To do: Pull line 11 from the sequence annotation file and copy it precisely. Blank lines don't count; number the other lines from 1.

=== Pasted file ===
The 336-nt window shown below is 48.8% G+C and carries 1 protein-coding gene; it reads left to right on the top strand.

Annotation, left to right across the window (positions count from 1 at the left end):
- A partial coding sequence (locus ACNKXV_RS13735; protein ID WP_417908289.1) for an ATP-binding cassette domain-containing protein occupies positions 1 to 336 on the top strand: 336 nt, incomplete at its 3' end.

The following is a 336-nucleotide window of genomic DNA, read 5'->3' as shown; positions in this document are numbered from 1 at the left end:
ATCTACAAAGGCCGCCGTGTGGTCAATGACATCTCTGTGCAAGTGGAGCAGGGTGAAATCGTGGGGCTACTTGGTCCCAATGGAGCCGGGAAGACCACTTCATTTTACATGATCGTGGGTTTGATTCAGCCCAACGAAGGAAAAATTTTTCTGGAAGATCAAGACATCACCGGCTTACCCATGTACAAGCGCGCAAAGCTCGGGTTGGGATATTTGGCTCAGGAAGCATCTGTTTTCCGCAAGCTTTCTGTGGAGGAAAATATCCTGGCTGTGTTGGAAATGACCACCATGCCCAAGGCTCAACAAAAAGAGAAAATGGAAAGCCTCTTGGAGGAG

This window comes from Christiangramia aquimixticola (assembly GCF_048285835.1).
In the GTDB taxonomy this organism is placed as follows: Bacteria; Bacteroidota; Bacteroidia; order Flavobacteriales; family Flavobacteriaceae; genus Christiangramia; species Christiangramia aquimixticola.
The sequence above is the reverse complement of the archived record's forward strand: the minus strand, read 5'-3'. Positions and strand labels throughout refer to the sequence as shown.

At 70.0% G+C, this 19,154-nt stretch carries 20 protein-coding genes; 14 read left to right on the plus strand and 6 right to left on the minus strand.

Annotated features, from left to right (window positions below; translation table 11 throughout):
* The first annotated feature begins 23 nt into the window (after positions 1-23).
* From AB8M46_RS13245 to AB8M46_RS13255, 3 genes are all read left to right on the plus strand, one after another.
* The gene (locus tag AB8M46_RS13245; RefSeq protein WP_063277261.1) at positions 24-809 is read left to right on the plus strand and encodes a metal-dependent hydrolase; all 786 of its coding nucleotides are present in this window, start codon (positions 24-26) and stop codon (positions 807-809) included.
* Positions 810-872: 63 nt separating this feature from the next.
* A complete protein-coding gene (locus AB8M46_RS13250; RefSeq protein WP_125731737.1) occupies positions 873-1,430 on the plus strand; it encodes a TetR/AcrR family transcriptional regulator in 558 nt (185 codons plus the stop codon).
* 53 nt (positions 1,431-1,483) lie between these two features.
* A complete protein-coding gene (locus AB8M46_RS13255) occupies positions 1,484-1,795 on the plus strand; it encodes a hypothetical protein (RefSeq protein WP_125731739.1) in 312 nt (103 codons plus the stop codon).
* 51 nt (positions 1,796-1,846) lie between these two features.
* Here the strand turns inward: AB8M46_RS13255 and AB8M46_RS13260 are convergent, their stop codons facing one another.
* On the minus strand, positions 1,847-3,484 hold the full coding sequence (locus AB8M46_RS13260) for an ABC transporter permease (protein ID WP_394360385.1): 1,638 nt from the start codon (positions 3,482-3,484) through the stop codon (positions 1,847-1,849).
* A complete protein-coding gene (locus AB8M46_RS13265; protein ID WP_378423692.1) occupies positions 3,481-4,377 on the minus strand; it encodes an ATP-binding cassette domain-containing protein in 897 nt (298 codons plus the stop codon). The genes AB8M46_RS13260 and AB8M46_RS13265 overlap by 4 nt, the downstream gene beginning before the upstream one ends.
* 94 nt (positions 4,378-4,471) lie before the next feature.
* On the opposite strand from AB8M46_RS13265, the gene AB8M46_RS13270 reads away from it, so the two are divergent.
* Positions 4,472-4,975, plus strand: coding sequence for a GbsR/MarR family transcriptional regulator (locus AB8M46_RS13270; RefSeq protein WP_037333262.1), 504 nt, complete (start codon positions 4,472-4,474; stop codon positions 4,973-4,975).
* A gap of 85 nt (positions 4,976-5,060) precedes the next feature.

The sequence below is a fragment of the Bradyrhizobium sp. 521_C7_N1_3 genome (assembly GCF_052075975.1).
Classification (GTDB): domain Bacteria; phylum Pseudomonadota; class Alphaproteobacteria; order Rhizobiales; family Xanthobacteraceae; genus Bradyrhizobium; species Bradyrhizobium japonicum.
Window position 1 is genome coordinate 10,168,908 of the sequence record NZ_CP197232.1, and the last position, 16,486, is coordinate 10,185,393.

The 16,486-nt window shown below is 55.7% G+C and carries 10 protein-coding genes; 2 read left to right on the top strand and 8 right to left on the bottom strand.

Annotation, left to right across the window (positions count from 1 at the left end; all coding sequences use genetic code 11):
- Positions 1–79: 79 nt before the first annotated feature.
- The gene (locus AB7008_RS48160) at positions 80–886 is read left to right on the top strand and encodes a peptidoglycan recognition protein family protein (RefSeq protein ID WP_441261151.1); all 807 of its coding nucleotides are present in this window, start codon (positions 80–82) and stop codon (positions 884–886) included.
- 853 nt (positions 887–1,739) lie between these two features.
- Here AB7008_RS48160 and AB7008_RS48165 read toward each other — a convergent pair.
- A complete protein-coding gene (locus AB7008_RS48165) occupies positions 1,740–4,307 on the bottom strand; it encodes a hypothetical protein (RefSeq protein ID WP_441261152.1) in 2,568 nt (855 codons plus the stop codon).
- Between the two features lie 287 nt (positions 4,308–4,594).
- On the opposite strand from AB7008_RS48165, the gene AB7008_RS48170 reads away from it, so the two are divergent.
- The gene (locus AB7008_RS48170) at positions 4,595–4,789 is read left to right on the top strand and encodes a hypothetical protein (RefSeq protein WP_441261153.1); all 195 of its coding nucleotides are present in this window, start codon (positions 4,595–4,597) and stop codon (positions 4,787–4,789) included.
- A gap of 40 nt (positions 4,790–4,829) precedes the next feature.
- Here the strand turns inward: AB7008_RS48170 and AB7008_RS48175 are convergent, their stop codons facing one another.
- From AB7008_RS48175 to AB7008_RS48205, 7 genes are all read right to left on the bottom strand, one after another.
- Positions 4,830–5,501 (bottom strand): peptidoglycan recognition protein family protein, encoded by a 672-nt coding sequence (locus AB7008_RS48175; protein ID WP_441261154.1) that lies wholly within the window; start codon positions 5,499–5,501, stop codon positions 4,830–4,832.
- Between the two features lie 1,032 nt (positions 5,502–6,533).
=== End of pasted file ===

* The first annotated feature begins 23 nt into the window (after positions 1-23).